The Bell Labs text-to-speech effort died on November 21, 2002, when the last of the active researchers on text-to-speech synthesis were laid off in the latest round of Lucent downsizing. Thus ended a half-century of research on, and investment in, this technology. The effort had been in danger for some time, first of all when Lucent Speech Solutions, the internal venture that was to be the outlet for Bell Labs' speech technology was closed down earlier in 2002, and second when the upper management at Bell Labs decided to eliminate all of speech research. The closing of LSS was particularly paradoxical: had it been kept it would have possibly been the only part of Lucent to break even this year, with a good chance of making a modest profit next year.

The death of TTS at Bell Labs is, of course, only a small part of a much greater tragedy -- the destruction of Bell Labs research. Some of the root causes of this outrage are well-known: the most obvious cause is Lucent's inability to support Bell Labs at anything like the level at which it had once been supported. This in turn is due to Lucent's current well-known financial woes, which (in turn) are due partly to the downturn in the telecommunications industry, and partly to Lucent's own corporate malfeasance during the late 90's including, but not limited to, outright fraud. But to some extent the woes of Lucent are a red herring: the seeds for the destruction of Bell Labs were planted at least in 1995 with the breakup of AT&T (many would say earlier in 1984, with the breakup of the old Bell System).

Lucent will fail. This is obvious since they are doing nothing whatsoever to address the fundamental problems that plague the company. One of the main problems is cronyism. Rich McGinn, who is surely the person with the largest share of responsibility for Lucent's current woes, walked away with a multi-million dollar severance package and continues to draw a one-million-dollar-a-year pension. Several top executives, it was recently reported in the Star Ledger, received large bonus packages within the last year even as the stock was plummeting: the company has argued that it needs to do this for "retention" as if they were talking about people worth retaining. Arun Netravali, who himself was involved in a transaction that smacked of insider trading and that netted him a few tens of millions of dollars, continues to occupy a nice office at Murray Hill and draw a handsome salary for "strategizing" about the future. At an even lower level, while all of the TTS researchers, and most of the speech researchers at Bell Labs are now gone, the managers are still there, though many of these have done little or no constructive work over the past five or more years. Lucent is thus clearly adopting the policy of maximizing the chaff-to-wheat ratio. If the Lucent upper management had any guts at all, they would immediately address these issues by cutting off McGinn's pension, demanding he pay back the majority of his severance package, fire top level executives who are drawing huge salaries for no work, and get rid of dysfunctional lower level managers. But Lucent's upper management has no such guts. They deserve to fail.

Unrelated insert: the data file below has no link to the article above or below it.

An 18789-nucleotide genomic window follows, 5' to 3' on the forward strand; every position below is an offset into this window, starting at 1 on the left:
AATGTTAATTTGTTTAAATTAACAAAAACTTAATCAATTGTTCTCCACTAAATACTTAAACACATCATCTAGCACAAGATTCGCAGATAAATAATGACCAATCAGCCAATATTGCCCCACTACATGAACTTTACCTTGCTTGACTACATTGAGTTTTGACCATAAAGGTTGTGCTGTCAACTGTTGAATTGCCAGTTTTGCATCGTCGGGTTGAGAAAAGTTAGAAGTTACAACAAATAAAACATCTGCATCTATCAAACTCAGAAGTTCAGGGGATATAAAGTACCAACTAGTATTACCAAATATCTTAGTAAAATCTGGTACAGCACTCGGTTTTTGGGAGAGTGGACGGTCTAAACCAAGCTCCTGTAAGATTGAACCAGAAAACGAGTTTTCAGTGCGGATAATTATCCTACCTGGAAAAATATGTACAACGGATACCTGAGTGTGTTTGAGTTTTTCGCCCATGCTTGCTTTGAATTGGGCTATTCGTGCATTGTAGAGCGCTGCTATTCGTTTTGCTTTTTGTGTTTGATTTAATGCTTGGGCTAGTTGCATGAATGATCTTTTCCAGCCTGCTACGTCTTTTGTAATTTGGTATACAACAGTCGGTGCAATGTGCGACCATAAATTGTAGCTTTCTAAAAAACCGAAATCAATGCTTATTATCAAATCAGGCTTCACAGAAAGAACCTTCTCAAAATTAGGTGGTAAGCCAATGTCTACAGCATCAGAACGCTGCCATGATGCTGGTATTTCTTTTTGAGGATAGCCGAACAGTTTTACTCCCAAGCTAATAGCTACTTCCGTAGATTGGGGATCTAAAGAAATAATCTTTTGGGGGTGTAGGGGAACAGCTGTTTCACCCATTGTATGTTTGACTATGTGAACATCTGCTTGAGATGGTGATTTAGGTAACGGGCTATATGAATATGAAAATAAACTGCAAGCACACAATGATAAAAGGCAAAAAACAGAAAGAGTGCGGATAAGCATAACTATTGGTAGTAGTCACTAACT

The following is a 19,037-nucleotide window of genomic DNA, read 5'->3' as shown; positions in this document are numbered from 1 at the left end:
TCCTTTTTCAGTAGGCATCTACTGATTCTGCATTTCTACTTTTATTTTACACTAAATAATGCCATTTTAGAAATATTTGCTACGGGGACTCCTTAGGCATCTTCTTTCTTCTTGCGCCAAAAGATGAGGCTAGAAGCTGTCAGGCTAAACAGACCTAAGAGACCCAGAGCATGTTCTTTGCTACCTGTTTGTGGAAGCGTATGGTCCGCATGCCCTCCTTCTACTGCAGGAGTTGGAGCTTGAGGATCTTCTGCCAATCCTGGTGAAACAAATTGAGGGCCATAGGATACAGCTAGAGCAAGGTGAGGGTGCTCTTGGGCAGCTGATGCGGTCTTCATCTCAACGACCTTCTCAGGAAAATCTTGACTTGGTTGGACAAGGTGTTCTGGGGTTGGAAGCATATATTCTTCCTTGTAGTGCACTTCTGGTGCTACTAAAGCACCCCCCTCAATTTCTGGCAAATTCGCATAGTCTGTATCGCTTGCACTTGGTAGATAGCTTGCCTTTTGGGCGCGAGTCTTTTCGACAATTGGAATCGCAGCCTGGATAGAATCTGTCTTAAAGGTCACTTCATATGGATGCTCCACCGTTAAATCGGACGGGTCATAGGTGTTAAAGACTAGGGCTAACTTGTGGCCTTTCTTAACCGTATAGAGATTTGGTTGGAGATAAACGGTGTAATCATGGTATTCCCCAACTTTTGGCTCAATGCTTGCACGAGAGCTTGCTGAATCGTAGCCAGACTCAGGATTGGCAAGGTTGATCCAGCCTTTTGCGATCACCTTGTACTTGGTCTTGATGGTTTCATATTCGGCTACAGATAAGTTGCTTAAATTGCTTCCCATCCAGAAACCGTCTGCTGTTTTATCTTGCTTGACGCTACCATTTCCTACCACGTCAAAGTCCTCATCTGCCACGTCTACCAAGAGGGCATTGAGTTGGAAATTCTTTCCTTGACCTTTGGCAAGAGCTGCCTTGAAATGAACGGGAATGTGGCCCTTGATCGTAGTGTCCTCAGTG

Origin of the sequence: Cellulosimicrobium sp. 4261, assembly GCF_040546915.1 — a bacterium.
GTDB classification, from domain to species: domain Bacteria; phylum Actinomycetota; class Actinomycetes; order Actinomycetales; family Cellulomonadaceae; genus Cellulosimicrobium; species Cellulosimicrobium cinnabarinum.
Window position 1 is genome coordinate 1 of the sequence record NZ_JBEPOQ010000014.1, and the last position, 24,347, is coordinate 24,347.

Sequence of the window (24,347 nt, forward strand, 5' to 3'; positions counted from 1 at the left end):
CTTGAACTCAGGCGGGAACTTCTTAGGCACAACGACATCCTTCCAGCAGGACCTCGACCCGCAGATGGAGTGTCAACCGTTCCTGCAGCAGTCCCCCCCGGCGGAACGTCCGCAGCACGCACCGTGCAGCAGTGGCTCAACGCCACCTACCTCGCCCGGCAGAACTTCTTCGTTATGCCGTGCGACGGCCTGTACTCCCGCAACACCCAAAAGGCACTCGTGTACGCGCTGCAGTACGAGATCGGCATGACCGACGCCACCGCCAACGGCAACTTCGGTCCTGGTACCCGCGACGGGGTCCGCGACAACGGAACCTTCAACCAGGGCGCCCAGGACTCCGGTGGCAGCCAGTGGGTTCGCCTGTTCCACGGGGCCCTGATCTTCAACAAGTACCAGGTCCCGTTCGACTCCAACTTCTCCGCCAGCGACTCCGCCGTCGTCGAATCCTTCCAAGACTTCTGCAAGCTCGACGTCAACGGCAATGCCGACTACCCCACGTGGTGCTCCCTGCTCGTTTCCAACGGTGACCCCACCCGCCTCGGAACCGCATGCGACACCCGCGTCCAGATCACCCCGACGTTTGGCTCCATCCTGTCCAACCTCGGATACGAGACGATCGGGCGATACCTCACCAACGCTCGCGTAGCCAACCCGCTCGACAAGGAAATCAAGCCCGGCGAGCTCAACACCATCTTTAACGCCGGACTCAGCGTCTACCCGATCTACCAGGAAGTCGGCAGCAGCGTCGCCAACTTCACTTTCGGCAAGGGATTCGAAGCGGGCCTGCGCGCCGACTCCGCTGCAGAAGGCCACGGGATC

Unfortunately Bell Labs does not deserve to fail, yet it is probably too late to do anything about that. In 1996, at the time of the breakup of AT&T, one of our department heads came back enraged from a planning meeting on the future of Bell Labs, saying that "these assholes don't understand the value of the resource they are destroying." Unfortunately he was absolutely right, and in the intervening years they have never learned to use Bell Labs as anything more than a marketing symbol. Lucent has been the spoiled child that gets its first live pet, but fails to understand that unlike a stuffed animal, a live animal actually needs care.

The link to the Bell Labs multilingual TTS web page, which for many years had showcased the work, is here; but since no one is maintaining this site any more, it will probably not remain around much longer.